In my experience, there’s the things that are really, really good. And then there are the things that everybody likes. They aren’t the same things. The things that are really, really good tend to threaten or question the general way of things, and being as people like things the way they are, they tend not to like the really, really good things– opting instead for the things everybody likes. And the things everybody likes tend to be those things because they’ve been stripped of all the things that could make them really, really good things, leaving a sort of generic halfway thing that everybody can project their own things onto… After that you get into the things that everybody pretends to like because it seems like the thing to do or it’s the latest thing, but that’s a whole other thing. All that said I find that there are a few things that everybody likes simply because they are, in fact, really, really good things. Grizzly bears and Alcatraz are two of those things. Deviled eggs are another.

I’ve had a long, winding relationship with deviled eggs. As a kid I loved them. Loved’m. Especially with a little extra paprika on top and more yellow mustard than mayonnaise. Back in the days before anything left out of the fridge for longer than 5 minutes was considered a chemical weapon, Easter morning was a sort of deviled egg binge as we consumed all the dozens of dyed eggs my cousins and I had hidden and then found around the yard. Years later, a few summer catering jobs brought me close to deviled egg overload when on multiple Saturday afternoons I had only a few hours to cook, peel, stuff and garnish close to 1500 of the bastards for various corporate picnics we were covering. Yet even after this, I returned.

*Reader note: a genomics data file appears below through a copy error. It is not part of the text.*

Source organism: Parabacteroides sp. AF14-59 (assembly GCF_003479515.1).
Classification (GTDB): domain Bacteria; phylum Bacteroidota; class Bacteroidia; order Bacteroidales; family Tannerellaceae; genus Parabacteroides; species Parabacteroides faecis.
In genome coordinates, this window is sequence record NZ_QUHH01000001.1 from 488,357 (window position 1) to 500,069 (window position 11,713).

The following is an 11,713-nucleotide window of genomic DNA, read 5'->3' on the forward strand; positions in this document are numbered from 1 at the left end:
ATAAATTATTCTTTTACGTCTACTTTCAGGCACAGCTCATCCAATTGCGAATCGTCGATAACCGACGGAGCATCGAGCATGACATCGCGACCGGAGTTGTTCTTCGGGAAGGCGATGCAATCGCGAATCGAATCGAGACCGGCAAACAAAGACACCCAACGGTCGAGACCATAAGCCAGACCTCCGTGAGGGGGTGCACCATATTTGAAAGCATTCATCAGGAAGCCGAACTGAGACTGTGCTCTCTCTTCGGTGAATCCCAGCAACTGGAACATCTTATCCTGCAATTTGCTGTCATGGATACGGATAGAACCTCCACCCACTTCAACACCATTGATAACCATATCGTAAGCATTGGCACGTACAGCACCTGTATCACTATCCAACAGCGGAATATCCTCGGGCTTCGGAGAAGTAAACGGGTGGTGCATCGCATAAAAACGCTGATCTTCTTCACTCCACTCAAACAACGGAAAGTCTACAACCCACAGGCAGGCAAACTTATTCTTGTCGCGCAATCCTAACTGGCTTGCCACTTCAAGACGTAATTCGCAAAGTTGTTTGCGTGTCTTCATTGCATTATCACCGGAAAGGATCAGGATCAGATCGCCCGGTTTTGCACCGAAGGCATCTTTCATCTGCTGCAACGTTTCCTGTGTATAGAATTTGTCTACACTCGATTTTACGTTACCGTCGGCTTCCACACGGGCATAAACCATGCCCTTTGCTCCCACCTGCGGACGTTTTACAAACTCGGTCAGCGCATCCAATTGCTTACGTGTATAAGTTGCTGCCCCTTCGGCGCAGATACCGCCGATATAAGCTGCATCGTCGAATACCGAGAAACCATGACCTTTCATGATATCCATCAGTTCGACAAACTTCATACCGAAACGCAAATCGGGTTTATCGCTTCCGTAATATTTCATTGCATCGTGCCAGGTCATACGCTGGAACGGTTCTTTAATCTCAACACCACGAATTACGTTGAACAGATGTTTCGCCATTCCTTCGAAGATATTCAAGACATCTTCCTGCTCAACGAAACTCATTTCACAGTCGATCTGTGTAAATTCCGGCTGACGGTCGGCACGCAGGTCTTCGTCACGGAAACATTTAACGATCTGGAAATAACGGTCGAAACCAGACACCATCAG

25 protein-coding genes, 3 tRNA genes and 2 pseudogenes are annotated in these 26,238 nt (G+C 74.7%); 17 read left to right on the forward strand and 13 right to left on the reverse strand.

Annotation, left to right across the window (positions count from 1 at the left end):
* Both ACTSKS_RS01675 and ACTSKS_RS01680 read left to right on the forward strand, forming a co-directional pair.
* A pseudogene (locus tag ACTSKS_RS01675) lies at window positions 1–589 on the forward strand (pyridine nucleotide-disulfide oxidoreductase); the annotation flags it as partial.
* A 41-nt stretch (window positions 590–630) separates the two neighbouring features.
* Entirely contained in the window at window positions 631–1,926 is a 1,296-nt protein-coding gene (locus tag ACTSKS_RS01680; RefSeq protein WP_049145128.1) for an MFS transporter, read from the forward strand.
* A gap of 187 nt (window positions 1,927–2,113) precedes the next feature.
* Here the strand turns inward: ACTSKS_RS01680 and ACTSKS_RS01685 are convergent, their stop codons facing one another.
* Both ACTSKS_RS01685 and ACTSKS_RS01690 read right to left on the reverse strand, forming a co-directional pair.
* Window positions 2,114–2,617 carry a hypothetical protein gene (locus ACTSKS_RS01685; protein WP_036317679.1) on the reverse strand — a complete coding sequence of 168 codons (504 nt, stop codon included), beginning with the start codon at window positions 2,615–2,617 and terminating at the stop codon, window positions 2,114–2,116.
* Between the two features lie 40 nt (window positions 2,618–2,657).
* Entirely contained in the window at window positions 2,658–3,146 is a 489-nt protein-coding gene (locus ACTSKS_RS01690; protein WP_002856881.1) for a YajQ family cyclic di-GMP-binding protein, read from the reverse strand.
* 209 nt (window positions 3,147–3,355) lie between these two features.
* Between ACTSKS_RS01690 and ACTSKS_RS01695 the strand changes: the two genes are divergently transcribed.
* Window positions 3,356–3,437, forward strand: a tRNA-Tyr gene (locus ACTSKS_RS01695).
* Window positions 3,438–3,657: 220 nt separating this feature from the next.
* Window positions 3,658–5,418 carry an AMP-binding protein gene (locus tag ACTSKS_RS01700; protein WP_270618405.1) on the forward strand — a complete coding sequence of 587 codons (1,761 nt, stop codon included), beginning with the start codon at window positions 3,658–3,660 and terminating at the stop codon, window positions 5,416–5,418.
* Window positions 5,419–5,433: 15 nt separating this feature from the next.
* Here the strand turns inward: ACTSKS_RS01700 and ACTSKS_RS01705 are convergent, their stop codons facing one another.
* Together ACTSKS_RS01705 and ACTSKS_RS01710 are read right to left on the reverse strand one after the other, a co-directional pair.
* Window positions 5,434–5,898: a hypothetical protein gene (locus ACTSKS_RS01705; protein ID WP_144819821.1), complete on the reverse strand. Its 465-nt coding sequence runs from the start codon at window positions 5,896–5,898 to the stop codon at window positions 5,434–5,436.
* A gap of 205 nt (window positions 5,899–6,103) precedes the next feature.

Like an oddly picnic slanted torch singer, I come back to deviled eggs no matter how they may do me wrong. I think the reason for this is that the tasty little eggy bits are a natural fit just about anywhere. In fact, I’d go so far as to say it’s really not a complete picnic, cookout, family gathering, late night ham binge or holiday without them.  (And don’t gimme that business about how Christmas and eating ham by yourself at 2am are the same thing, they’re not.)

Something so ubiquitous deserves some serious love and attention. And over the various years, love and attention is what I’ve given them, with varying results. My feeling always was that if something can be so delicious using a basic slew of fridge-door jars and squeeze bottles, there must be a second plain of deliciousness just beyond the immediate horizon. I tried a lot of things to attain higher deviled eggdom. There were many attempts at outsmarting them. I added sautéed mushrooms and truffle oil, fontina cheese and prosciutto, arugula, I’ve thrown a lot of crap on an egg trying to make it somehow better. And the conclusion I’ve come to is that I was simply outsmarting myself. Trying to change a deviled egg into something it’s not in the name of making it “better” is something that shouldn’t be done. You can fancy up a deviled egg all you want and in the end, your grandmother’s version will always be better.